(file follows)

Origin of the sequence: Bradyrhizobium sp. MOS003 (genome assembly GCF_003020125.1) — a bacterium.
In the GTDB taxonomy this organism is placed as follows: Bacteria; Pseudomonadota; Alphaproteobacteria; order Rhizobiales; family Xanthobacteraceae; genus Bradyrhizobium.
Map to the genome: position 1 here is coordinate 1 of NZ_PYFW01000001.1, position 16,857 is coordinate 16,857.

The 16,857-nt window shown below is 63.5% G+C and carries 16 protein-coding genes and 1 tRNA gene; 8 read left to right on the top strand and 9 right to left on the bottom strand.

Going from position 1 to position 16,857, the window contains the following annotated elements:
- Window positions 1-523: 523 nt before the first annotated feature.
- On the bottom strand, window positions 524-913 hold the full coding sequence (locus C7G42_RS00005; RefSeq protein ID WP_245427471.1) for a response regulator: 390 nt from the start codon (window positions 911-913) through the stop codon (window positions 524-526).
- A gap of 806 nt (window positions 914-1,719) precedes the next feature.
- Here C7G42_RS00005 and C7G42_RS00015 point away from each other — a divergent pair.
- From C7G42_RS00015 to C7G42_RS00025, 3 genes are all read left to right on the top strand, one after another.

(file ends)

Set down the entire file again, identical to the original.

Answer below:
Origin of the sequence: Bradyrhizobium sp. MOS003 (genome assembly GCF_003020125.1) — a bacterium.
In the GTDB taxonomy this organism is placed as follows: Bacteria; Pseudomonadota; Alphaproteobacteria; order Rhizobiales; family Xanthobacteraceae; genus Bradyrhizobium.
Map to the genome: position 1 here is coordinate 1 of NZ_PYFW01000001.1, position 16,857 is coordinate 16,857.

The 16,857-nt window shown below is 63.5% G+C and carries 16 protein-coding genes and 1 tRNA gene; 8 read left to right on the top strand and 9 right to left on the bottom strand.

Going from position 1 to position 16,857, the window contains the following annotated elements:
- Window positions 1-523: 523 nt before the first annotated feature.
- On the bottom strand, window positions 524-913 hold the full coding sequence (locus C7G42_RS00005; RefSeq protein ID WP_245427471.1) for a response regulator: 390 nt from the start codon (window positions 911-913) through the stop codon (window positions 524-526).
- A gap of 806 nt (window positions 914-1,719) precedes the next feature.
- Here C7G42_RS00005 and C7G42_RS00015 point away from each other — a divergent pair.
- From C7G42_RS00015 to C7G42_RS00025, 3 genes are all read left to right on the top strand, one after another.